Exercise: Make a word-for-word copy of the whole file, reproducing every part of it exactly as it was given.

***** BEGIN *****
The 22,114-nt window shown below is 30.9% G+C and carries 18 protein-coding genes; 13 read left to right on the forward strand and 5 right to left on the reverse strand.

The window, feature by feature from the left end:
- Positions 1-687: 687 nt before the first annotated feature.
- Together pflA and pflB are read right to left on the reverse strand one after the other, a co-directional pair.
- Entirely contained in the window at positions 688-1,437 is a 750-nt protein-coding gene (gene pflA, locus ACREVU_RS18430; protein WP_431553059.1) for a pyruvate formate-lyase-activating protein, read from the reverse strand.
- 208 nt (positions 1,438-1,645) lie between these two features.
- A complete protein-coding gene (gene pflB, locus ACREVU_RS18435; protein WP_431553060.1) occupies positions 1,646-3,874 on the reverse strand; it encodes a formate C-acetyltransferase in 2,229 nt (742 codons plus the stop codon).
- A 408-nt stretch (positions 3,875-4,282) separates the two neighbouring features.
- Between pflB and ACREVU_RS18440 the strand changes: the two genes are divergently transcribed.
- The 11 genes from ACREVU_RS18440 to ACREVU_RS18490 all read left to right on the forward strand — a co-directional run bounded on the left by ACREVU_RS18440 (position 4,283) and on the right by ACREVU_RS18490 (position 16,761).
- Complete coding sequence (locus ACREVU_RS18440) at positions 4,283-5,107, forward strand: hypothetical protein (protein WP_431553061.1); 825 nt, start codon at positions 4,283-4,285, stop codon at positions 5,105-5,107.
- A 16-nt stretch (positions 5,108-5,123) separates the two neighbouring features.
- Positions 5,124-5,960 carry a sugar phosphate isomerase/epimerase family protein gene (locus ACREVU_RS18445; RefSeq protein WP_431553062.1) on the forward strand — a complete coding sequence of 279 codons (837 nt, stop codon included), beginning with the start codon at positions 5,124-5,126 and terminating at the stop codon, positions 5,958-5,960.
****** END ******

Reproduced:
The 22,114-nt window shown below is 30.9% G+C and carries 18 protein-coding genes; 13 read left to right on the forward strand and 5 right to left on the reverse strand.

The window, feature by feature from the left end:
- Positions 1-687: 687 nt before the first annotated feature.
- Together pflA and pflB are read right to left on the reverse strand one after the other, a co-directional pair.
- Entirely contained in the window at positions 688-1,437 is a 750-nt protein-coding gene (gene pflA, locus ACREVU_RS18430; protein WP_431553059.1) for a pyruvate formate-lyase-activating protein, read from the reverse strand.
- 208 nt (positions 1,438-1,645) lie between these two features.
- A complete protein-coding gene (gene pflB, locus ACREVU_RS18435; protein WP_431553060.1) occupies positions 1,646-3,874 on the reverse strand; it encodes a formate C-acetyltransferase in 2,229 nt (742 codons plus the stop codon).
- A 408-nt stretch (positions 3,875-4,282) separates the two neighbouring features.
- Between pflB and ACREVU_RS18440 the strand changes: the two genes are divergently transcribed.
- The 11 genes from ACREVU_RS18440 to ACREVU_RS18490 all read left to right on the forward strand — a co-directional run bounded on the left by ACREVU_RS18440 (position 4,283) and on the right by ACREVU_RS18490 (position 16,761).
- Complete coding sequence (locus ACREVU_RS18440) at positions 4,283-5,107, forward strand: hypothetical protein (protein WP_431553061.1); 825 nt, start codon at positions 4,283-4,285, stop codon at positions 5,105-5,107.
- A 16-nt stretch (positions 5,108-5,123) separates the two neighbouring features.
- Positions 5,124-5,960 carry a sugar phosphate isomerase/epimerase family protein gene (locus ACREVU_RS18445; RefSeq protein WP_431553062.1) on the forward strand — a complete coding sequence of 279 codons (837 nt, stop codon included), beginning with the start codon at positions 5,124-5,126 and terminating at the stop codon, positions 5,958-5,960.